Audio from Cairo, charting how the authorities have clamped down on the hundreds of thousands of people calling for political change. Linked in the title, a vivid Audioboo from a woman watching molotov cocktails being thrown at Tahrir Square (via Jan25Voices on Twitter); and here, recordings made over a few days by Heba Morayef, a local expert with Human Right's Watch.

Image: Al Jazeera Creative Commons Repository 

Connor Walsh, AD, London.


Date: February, 2011

A Workin' on the Whalin' O

An engaging insight into the grim world of rural life and whaling in the mid-20th century. In the late 1980s, New Zealander Dan Bergin recounted his tough working life, to producer Jack Perkins. Perkins has himself recently retired, and this story is part of a retrospective on his work.

Connor Walsh, AD, London.


Playtime: 26 minutes 41 seconds

New Sounds of China

The history of underground music in China – with a skip through classic pop to today's rap, rock, and avant-garde. Mixing the music, interviews, and the perspective of a Beijinger, a British music journalist, and old China-hands. Episode one of a new series takes you safely to somewhere new. Also available for stations to buy on PRX.

Connor Walsh, AD, London


Playtime: 58 minutes 58 seconds


Music, History, Asia

A Poet Born on St Valentine's Day

Born on St Valentines day in 1940s Ireland, Flan O'Connor lived a life that fitted in with the romantic ideas of both the day and the grim era of his birth. A combination of drama, poetry, and the voices of family and artists.

Connor Walsh, AD, London


Playtime: 41 minutes 18 seconds


poetry, History, Death

When Wells met Welles

Two years after Orson Welles adapted H.G. Wells' War of the Worlds for radio, causing panic across the United States, the two men met, on the radio.

The result was short, charming, and discussed two of the most influential radio and film dramas ever.

Connor Walsh, AD, London.


Playtime: 7 minutes 27 seconds


Radio, Interview, History, Film, Art

A Woman of No Consequence

Marking International Woman's Day, "A Woman of No Consequence" from the CBC. Told in a simple manner, this story is at times sad, at times reaffirming. The ordinarly-extraordinary story and sonic qualities of the protagonist's voice lift it above a straightforward interview, to something musical and moving.


Connor Walsh, AD, London. 


When An Angel Passes

An update on AudioDocumentary.Org's exclusive blogging of London's radio features shindig last week. Clocks & Clouds was great. The speakers were delightful, and so were their selections of audio. I came away with lots of good new places to look for interesting documentaries, and will be sharing those with you here over the next few weeks. To start us off, When An Angel Passes, a delicious montage of the passion for great radio, by some of its greatest practitioners, which premiered at the conference. Outside the scheduled sessions, producers paid and unpaid, students formal and informal mingled and learned from one another. It was also good to see staff from the BBC World Service, where hundreds of redundancies have been announced, escaping that worry for a day of positivity and encouragement.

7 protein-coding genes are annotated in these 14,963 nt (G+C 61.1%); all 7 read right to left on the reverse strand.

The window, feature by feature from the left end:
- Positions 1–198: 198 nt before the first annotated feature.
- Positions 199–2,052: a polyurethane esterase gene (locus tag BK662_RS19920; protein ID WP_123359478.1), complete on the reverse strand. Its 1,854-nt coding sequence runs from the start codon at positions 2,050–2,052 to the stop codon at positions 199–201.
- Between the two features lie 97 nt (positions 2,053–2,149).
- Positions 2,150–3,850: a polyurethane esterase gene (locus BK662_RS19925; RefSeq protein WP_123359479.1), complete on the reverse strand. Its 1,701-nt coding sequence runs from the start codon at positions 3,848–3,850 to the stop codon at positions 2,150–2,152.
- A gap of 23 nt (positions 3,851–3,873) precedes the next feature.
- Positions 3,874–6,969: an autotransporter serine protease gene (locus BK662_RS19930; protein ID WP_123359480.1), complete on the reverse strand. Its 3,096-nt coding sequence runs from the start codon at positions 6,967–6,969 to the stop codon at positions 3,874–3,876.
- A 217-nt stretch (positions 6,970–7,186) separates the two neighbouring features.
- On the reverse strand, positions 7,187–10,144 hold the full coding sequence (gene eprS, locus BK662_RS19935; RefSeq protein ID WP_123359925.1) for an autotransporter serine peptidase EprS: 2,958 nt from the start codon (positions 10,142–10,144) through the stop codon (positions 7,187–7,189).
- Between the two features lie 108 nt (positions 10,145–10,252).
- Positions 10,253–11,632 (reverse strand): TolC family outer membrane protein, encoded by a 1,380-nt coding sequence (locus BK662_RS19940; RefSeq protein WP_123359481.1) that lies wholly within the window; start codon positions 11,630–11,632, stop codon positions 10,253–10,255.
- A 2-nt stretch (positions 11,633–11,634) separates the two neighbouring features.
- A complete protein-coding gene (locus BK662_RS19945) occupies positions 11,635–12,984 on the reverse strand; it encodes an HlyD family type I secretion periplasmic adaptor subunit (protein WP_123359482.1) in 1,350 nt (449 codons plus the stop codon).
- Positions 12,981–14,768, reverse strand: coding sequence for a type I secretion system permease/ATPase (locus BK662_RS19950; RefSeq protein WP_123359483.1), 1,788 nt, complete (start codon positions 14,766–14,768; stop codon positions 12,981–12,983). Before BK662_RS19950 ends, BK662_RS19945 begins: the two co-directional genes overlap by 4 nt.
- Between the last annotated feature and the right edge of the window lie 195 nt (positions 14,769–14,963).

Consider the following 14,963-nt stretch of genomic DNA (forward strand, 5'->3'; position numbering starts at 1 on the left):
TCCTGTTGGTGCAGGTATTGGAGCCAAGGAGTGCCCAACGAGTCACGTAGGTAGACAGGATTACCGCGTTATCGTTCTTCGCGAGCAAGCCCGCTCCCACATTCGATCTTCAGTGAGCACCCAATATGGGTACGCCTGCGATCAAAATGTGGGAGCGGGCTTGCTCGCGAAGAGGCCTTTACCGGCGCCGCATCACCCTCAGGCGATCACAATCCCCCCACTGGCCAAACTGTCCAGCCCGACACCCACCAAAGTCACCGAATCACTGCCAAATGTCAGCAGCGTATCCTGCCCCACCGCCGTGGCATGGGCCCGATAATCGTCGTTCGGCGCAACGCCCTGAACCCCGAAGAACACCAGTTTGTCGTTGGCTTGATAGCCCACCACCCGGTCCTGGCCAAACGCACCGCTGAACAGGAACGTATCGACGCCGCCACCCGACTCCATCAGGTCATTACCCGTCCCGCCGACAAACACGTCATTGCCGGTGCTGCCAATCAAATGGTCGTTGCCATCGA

Connor Walsh, AD, London



Playtime: 10 minutes 23 seconds

Awaiting the Royal Wedding

As London prepares for the Royal Wedding on Friday, we look to coverage of another royal event that brought crowds to the streets. In 1992 BBC Radio 4's top-fronted newsarama On The Hour reported on the beheading of Prince Edward, the commemoration, and the news that Prince Harry had split up.  

Note: It's satire. 



Violence, History, Death

The Shuttle blasts off into history

An audio montage of the high and low points of NASA’s 50-year mission of discovery.


Playtime: 5 minutes 28 seconds


Technology, Science, History

Listen to Raymond Carver

From the site: Listen to a 1983 interview with Raymond Carver (30 minutes) or a1986 interview (35 minutes), both conducted by radio broadcaster Don Swaim, courtesy of Wired For Books.

Listen to Raymond Carver reading seven poems ("In a Marine Light near Sequim, Washington", "The Meadow", "Venice", "The Fishing Pole of the Drowned Man", "Cadillacs and Poetry", "Luck" and "Alcohol", 10 minutes) in London, 1987, courtesy of The Bedside Crow.



poetry, Interview, History

Forest to Desert

Forest to Desert by Sarah Boothroyd

Forest to Desert is described best by the producer Sarah Boothroyd: 'An audio doodle about this phrase: "Humankind is preceded by forest, and followed by desert."' Great use of natural, found and sampled sound, composed together to clearly follow that brief. Produced for and featured in the Third Coast Festival's Short Docs Radio Ephemera Challenge in 2008.


Playtime: 2 minutes 35 seconds

The "Wetbacks"